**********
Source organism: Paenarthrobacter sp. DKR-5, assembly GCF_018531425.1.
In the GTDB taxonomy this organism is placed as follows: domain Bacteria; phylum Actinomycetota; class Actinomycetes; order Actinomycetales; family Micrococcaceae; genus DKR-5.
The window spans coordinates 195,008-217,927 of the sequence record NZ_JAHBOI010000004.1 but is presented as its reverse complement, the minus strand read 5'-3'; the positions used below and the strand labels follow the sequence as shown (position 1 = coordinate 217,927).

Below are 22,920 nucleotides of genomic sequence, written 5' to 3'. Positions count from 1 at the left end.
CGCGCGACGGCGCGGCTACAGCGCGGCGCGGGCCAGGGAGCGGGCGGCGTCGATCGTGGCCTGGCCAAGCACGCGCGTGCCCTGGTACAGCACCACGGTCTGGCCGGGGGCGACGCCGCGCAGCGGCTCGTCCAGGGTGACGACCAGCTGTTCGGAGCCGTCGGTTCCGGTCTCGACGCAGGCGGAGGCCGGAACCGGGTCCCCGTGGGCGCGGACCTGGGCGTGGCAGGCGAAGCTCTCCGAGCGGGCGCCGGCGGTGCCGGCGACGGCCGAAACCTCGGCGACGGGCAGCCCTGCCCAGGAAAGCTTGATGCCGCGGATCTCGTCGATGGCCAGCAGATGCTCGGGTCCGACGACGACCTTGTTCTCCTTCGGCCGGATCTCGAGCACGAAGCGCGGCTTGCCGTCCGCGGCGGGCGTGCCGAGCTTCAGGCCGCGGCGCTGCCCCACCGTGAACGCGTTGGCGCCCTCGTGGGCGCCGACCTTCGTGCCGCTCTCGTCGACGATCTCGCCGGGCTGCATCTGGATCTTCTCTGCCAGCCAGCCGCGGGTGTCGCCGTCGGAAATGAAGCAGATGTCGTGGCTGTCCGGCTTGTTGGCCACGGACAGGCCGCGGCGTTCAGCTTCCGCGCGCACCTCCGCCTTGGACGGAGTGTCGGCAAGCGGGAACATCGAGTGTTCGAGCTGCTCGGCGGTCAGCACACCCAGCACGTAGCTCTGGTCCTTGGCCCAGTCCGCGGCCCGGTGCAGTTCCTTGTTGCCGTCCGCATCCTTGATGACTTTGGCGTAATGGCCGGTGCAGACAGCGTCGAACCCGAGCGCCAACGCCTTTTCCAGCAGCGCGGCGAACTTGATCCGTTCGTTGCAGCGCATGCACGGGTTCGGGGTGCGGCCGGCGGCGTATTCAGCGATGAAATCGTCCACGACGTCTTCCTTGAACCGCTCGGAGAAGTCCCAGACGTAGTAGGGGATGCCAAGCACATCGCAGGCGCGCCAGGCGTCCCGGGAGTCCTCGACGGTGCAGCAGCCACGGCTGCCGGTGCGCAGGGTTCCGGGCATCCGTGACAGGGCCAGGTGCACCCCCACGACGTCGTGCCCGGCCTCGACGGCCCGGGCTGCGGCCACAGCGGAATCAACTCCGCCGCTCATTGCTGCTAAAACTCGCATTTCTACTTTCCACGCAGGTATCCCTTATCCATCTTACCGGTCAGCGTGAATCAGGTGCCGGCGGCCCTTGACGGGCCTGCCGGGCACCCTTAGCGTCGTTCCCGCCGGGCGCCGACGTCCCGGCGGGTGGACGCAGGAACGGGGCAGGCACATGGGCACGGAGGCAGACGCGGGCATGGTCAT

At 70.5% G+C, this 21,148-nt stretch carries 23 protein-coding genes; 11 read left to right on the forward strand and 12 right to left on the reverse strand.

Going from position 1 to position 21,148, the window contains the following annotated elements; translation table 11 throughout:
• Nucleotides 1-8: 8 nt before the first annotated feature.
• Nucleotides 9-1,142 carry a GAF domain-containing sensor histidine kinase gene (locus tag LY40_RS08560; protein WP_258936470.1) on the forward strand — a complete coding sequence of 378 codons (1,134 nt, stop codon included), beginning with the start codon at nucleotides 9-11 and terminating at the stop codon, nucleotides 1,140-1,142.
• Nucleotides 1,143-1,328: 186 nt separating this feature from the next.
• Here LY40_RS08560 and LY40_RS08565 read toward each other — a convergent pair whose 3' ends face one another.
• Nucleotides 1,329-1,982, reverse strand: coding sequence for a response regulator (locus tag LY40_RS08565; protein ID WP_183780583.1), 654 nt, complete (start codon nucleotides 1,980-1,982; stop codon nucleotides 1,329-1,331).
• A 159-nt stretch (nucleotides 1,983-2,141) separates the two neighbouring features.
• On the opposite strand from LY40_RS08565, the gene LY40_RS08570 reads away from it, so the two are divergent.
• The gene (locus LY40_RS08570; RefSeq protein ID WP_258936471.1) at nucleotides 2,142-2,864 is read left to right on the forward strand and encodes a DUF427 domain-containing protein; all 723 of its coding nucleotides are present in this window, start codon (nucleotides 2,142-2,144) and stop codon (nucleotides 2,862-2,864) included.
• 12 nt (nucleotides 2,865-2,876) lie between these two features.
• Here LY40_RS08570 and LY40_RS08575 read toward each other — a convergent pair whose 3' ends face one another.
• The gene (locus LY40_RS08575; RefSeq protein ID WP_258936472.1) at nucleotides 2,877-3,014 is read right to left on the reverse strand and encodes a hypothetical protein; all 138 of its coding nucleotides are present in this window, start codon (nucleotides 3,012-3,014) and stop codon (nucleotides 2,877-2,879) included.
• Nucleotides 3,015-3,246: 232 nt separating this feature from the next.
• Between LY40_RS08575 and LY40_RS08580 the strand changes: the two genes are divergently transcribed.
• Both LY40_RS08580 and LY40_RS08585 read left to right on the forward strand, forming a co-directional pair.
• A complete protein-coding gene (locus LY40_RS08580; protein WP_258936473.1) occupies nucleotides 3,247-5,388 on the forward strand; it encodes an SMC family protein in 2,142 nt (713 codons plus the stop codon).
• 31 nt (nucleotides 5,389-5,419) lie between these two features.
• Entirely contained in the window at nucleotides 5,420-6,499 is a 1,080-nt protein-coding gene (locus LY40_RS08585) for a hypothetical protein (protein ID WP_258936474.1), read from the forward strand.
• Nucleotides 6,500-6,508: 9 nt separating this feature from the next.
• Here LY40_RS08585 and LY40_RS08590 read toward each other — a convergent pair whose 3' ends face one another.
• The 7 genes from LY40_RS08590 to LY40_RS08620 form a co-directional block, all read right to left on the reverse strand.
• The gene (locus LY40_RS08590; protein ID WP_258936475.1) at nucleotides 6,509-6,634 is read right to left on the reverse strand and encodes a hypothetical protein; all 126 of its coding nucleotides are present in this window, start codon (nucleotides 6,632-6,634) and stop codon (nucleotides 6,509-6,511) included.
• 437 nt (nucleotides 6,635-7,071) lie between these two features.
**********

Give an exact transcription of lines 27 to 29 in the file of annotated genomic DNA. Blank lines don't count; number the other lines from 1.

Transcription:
• The 7 genes from LY40_RS08590 to LY40_RS08620 form a co-directional block, all read right to left on the reverse strand.
• The gene (locus LY40_RS08590; protein ID WP_258936475.1) at nucleotides 6,509-6,634 is read right to left on the reverse strand and encodes a hypothetical protein; all 126 of its coding nucleotides are present in this window, start codon (nucleotides 6,632-6,634) and stop codon (nucleotides 6,509-6,511) included.
• 437 nt (nucleotides 6,635-7,071) lie between these two features.